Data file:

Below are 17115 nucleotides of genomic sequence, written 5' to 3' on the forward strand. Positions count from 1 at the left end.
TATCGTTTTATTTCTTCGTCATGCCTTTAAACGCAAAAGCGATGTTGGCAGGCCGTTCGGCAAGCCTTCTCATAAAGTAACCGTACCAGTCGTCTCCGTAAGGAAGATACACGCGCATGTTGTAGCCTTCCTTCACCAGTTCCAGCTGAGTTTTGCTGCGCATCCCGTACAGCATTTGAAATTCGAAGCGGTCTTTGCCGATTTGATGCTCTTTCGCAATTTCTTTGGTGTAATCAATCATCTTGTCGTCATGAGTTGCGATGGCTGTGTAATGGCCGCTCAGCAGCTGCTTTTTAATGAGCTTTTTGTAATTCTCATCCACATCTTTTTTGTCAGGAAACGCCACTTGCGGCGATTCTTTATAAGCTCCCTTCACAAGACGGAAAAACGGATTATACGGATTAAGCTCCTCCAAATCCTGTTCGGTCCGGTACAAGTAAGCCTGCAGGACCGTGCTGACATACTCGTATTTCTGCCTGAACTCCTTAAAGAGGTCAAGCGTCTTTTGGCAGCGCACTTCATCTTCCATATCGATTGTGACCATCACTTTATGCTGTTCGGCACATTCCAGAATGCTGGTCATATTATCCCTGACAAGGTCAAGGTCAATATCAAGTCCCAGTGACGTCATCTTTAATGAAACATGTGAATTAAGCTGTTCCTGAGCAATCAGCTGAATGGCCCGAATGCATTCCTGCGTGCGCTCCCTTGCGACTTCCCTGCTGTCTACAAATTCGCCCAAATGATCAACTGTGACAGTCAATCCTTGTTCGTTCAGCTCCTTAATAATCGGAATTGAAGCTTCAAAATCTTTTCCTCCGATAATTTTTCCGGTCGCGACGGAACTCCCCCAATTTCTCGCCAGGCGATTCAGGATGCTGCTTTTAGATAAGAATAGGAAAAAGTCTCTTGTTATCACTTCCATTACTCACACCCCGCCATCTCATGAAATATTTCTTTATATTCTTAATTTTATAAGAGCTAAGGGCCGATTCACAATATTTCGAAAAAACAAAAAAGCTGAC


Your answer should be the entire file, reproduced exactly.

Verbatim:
Below are 17115 nucleotides of genomic sequence, written 5' to 3' on the forward strand. Positions count from 1 at the left end.
TATCGTTTTATTTCTTCGTCATGCCTTTAAACGCAAAAGCGATGTTGGCAGGCCGTTCGGCAAGCCTTCTCATAAAGTAACCGTACCAGTCGTCTCCGTAAGGAAGATACACGCGCATGTTGTAGCCTTCCTTCACCAGTTCCAGCTGAGTTTTGCTGCGCATCCCGTACAGCATTTGAAATTCGAAGCGGTCTTTGCCGATTTGATGCTCTTTCGCAATTTCTTTGGTGTAATCAATCATCTTGTCGTCATGAGTTGCGATGGCTGTGTAATGGCCGCTCAGCAGCTGCTTTTTAATGAGCTTTTTGTAATTCTCATCCACATCTTTTTTGTCAGGAAACGCCACTTGCGGCGATTCTTTATAAGCTCCCTTCACAAGACGGAAAAACGGATTATACGGATTAAGCTCCTCCAAATCCTGTTCGGTCCGGTACAAGTAAGCCTGCAGGACCGTGCTGACATACTCGTATTTCTGCCTGAACTCCTTAAAGAGGTCAAGCGTCTTTTGGCAGCGCACTTCATCTTCCATATCGATTGTGACCATCACTTTATGCTGTTCGGCACATTCCAGAATGCTGGTCATATTATCCCTGACAAGGTCAAGGTCAATATCAAGTCCCAGTGACGTCATCTTTAATGAAACATGTGAATTAAGCTGTTCCTGAGCAATCAGCTGAATGGCCCGAATGCATTCCTGCGTGCGCTCCCTTGCGACTTCCCTGCTGTCTACAAATTCGCCCAAATGATCAACTGTGACAGTCAATCCTTGTTCGTTCAGCTCCTTAATAATCGGAATTGAAGCTTCAAAATCTTTTCCTCCGATAATTTTTCCGGTCGCGACGGAACTCCCCCAATTTCTCGCCAGGCGATTCAGGATGCTGCTTTTAGATAAGAATAGGAAAAAGTCTCTTGTTATCACTTCCATTACTCACACCCCGCCATCTCATGAAATATTTCTTTATATTCTTAATTTTATAAGAGCTAAGGGCCGATTCACAATATTTCGAAAAAACAAAAAAGCTGAC